It is proved that SL-LM iteration is unreliable for NMC. In order to solve this problem, we introduce ML-LM iteration in the following section.

3. Multilevel Lloyd-Max Iteration

3.1. Algorithm Procedure

In order to solve the problem above, we propose a BE method based on ML-LM iteration for NMC. For example, if the modulation mode is square 16QAM, the iteration process can be divided into two levels as follows.

Level 1 (L1). Divide 16QAM constellations into 4 subsets according to quadrants. Defining initial L1 quanta are the center of every subset. Received symbols fall into L1 regions with (3). We can calculate new L1 quanta and obtain the L1 estimator with (4) and (6).

Level 2 (L2). For every subset in L1, multiply constellations by the L1 estimator; the results are initial L2 quanta. For every L1 region, received symbols fall into L2 regions with (3). We can calculate new L2 quanta and obtain the L2 estimator with (4) and (6) in every L1 region. All the new L2 quanta are divided into new subsets according to L1 regions; then return to L1.

The two-level Lloyd-Max iteration consists of L1 and L2. By repeating L1 and L2 until a stopping criterion is met or for a desired number of iterations, the mean value of four L2 estimators is the final estimator.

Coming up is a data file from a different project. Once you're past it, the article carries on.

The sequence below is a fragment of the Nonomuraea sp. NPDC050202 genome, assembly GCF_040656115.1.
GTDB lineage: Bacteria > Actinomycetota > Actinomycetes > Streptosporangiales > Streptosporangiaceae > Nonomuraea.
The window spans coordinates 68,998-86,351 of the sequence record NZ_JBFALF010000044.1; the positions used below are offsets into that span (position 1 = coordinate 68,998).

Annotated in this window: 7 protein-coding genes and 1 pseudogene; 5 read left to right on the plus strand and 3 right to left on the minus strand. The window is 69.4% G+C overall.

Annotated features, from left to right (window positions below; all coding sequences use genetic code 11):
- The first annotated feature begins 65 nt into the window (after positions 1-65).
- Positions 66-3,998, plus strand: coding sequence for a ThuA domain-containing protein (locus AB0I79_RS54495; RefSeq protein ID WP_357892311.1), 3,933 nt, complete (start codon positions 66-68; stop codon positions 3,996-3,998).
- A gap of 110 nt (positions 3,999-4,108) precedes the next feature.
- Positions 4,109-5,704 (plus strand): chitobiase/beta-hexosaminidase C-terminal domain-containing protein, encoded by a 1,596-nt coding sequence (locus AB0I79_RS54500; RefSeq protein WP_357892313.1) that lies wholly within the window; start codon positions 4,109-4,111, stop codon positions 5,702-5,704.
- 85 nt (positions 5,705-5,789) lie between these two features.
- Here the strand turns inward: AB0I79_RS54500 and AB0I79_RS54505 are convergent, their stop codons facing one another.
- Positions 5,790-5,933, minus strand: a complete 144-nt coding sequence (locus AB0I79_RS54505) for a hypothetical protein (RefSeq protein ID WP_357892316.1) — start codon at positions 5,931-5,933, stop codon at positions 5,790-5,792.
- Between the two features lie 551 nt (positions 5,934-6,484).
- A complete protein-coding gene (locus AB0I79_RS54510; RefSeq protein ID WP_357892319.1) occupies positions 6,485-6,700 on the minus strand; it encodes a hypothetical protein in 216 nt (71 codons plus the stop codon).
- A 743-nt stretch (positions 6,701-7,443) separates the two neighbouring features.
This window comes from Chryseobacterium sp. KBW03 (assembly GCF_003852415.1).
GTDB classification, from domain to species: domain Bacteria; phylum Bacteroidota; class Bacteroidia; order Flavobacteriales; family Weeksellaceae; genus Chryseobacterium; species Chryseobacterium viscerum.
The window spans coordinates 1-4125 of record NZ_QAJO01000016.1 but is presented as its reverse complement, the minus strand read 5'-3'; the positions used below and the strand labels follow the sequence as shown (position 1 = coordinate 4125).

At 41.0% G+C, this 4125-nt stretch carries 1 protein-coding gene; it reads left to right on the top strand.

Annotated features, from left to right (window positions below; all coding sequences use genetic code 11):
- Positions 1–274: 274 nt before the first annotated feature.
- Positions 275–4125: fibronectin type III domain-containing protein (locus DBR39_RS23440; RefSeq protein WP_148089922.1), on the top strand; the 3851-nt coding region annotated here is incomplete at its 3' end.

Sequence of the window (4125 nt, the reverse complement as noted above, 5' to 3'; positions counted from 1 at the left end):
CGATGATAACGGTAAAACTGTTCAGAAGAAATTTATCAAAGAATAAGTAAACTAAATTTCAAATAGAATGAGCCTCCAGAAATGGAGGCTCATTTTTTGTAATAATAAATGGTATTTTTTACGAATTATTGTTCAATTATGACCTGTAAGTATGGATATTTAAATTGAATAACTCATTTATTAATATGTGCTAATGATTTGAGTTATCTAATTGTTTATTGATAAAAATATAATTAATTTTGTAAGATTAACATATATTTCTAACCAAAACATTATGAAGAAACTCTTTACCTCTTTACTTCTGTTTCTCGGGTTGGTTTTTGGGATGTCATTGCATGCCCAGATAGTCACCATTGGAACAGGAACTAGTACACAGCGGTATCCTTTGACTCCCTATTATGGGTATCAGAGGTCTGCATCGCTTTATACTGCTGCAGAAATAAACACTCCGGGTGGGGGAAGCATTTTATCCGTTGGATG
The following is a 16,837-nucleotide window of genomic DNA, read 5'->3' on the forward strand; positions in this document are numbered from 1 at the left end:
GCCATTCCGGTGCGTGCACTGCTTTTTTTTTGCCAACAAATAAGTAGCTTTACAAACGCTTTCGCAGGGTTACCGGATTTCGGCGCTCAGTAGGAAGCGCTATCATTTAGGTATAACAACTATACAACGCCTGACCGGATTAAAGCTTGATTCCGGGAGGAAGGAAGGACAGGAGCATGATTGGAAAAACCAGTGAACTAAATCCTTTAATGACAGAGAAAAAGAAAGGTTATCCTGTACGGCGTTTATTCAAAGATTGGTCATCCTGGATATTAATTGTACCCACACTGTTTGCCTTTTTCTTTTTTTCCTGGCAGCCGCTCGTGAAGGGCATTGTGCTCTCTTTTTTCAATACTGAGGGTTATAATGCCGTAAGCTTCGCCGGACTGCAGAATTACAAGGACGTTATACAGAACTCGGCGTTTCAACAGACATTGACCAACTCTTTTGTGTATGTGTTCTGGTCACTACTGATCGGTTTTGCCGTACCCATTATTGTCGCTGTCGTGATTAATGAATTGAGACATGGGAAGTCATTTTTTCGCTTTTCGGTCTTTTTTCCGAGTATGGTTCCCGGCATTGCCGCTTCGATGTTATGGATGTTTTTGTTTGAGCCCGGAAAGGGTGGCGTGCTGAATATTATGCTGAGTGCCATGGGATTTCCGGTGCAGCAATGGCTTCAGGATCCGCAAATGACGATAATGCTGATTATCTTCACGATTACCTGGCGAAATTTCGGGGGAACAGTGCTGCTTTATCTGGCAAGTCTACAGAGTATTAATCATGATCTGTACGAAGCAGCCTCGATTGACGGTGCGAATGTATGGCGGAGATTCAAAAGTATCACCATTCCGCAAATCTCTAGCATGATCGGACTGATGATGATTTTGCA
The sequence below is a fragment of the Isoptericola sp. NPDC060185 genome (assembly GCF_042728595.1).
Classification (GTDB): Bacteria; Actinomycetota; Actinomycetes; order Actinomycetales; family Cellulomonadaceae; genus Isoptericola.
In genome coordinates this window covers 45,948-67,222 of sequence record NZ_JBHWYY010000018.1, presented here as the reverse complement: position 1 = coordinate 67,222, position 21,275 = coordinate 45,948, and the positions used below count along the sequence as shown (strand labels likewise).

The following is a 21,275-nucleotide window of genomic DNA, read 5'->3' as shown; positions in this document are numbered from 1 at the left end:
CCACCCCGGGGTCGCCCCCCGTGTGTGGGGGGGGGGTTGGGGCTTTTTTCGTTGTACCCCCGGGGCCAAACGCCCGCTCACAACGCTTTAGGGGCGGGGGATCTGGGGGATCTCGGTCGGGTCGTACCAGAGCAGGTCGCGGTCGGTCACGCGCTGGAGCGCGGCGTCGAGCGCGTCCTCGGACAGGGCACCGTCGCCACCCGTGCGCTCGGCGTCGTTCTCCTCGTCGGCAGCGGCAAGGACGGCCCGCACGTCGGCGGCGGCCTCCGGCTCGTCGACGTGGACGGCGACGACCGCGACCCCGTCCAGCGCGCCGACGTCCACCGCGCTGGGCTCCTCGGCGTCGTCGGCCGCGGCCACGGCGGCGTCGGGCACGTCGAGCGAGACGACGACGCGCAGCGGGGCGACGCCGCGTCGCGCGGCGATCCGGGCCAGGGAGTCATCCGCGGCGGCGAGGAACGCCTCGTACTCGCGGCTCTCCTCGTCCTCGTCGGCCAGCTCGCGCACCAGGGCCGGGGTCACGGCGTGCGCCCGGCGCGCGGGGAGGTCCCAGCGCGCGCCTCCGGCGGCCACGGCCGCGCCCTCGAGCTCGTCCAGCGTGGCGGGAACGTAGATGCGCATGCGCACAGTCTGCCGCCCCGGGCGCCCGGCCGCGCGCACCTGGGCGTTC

Supposing that the NMC are and received symbols satisfy (1), the procedure of two-level Lloyd-Max algorithm can be concluded as the following.(1)Divide NMC into 4 subsets: which satisfy

The mean value of a set is the center of :

Then, the subsets satisfy (2)Define initial L1 quanta as (3)Define L1 regions of received symbols as

If is null set, then

Calculate the L1 estimator of fading coefficient as follows: (4)Initial L2 quanta are deduced as (5)Define L2 regions of received symbols for every as follows:

If is null set, then

Calculate the L2 estimator of fading coefficient as follows:

If a desired number of iterations are met, (20) is the final estimator. If not, then new L1 quanta are deduced as and return to step .

In practice, the number of iteration levels should be set properly. For some high-order modulation modes, such as 256QAM, we must increase the number of levels to guarantee the well performance of the algorithm.

3.2. Lacking Constellations Equalization